Located halfway between Novara and the Lake Maggiore, Oleggio rises in an area inhabited since the ancient times by Liguri and Celtic tribes. It was conquered by the Romans and became part of the Gallia Transpadana. After the fall of the Roman Empire, it passed under the control of the Lombards, first, and of Galeazzo Visconti in 1301, later. Subsequently it became an autonomous municipality, under the influence of the Sforza family. After the French and Spanish invasion, in 1713 the territory was conquered by the Asburgos until the advent of Carlo Emanuele III of the Savoia family.
The town's name probably derives from Olesin, meaning "hill on the Ticino river" (ol = hill, esin = the river).
Not to miss:
- the Bell tower, also called Tower of the Bagliotti, which is the symbol of the town. It is located in Oleggio's main square and is entitled to the Martyrs of Liberty.
- the remains of the ancient city walls and of the Guandra moat, which are still visible in "Motto dei cani" area, Porta Pozzolo and Porta di Costa dei Mazzeri.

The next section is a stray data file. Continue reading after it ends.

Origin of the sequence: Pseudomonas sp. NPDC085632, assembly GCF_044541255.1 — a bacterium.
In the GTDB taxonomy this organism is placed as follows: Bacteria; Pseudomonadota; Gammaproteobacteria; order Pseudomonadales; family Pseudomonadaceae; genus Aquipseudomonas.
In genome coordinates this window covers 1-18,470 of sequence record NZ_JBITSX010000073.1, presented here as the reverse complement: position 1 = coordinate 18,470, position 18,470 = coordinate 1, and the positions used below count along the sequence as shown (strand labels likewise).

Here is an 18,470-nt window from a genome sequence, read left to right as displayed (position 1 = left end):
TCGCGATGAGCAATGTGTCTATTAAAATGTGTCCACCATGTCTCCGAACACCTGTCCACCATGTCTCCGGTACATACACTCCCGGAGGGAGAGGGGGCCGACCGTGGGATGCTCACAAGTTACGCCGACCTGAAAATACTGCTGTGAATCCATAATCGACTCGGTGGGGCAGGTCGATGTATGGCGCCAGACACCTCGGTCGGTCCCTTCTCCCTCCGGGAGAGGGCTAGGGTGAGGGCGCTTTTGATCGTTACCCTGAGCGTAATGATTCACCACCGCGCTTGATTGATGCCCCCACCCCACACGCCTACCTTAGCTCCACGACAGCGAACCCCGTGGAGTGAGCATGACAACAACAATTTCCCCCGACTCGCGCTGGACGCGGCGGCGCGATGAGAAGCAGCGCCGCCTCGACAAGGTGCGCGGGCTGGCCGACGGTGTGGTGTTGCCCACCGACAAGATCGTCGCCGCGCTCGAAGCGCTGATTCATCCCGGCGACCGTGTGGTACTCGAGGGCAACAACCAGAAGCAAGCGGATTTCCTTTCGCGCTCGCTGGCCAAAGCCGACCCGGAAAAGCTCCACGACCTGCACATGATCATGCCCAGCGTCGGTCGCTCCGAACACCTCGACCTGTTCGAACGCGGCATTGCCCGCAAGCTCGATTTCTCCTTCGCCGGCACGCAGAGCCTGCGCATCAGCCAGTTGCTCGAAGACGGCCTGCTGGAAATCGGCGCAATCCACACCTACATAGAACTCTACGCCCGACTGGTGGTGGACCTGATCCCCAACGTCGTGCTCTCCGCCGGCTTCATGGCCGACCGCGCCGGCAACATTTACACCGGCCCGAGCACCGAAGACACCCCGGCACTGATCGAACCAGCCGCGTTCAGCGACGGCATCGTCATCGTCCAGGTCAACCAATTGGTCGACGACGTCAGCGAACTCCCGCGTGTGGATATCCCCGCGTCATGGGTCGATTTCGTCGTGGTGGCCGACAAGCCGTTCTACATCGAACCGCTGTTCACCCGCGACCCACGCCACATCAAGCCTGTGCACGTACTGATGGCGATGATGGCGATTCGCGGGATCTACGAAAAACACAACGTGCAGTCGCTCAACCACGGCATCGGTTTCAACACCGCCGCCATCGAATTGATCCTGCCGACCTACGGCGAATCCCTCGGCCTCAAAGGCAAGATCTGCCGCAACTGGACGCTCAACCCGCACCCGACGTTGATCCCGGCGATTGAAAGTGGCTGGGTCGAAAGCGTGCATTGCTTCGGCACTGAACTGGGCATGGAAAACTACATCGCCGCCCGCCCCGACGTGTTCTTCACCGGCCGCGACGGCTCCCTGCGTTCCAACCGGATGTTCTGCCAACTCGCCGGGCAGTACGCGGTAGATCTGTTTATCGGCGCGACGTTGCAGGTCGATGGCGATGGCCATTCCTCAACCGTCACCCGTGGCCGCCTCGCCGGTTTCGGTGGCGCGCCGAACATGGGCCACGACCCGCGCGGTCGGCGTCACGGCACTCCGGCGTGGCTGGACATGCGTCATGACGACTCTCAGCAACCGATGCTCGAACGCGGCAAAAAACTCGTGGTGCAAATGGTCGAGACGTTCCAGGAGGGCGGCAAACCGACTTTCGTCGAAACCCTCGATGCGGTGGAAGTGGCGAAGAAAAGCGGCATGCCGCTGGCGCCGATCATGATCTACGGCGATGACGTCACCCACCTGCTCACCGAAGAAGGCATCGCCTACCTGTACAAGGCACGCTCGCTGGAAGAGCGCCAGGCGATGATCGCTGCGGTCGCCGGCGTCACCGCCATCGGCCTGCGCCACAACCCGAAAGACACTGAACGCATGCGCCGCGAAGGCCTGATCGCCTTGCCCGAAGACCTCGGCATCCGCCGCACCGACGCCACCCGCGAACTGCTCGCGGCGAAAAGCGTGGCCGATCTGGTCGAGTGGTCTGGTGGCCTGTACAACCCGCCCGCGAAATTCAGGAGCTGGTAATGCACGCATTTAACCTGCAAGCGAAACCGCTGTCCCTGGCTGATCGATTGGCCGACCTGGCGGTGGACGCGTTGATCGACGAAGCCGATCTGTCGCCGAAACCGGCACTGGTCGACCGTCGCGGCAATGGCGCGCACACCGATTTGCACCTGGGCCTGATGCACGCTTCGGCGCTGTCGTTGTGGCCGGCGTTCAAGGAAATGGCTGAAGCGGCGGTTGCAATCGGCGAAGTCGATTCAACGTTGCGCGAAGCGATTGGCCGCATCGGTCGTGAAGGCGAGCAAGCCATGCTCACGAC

- the Parish church of San Michele, built in the city graveyard, is a splendid Romanesque style monument, already mentioned in a document of 973. It features three naves and semicircular apses and preserves inside valuable XI-XII century frescoes, one of the few examples of Romanesque style paintings in the Northern Italy.
- the Church of Saints Pietro and Paolo was projected in Neoclassical style by Alessandro Antonelli and built between 1853 and 1858 on the remains of a XVI century church. Inside it is possible to admire a painting of "Immacolata Concezione" by Pier Francesco Mazzucchelli (also known as the "Morazzone") and a valuable altarpiece by Bernardino Lanino.
- the Oratory of Santa Maria in Galnago, already mentioned in a document of 1347.
- the Romanesque style Oratory of Gaggiolo.
- Palazzo Bellini, in Neoclassical style.
- the Ethnographic Museum and the Museum of Religious Art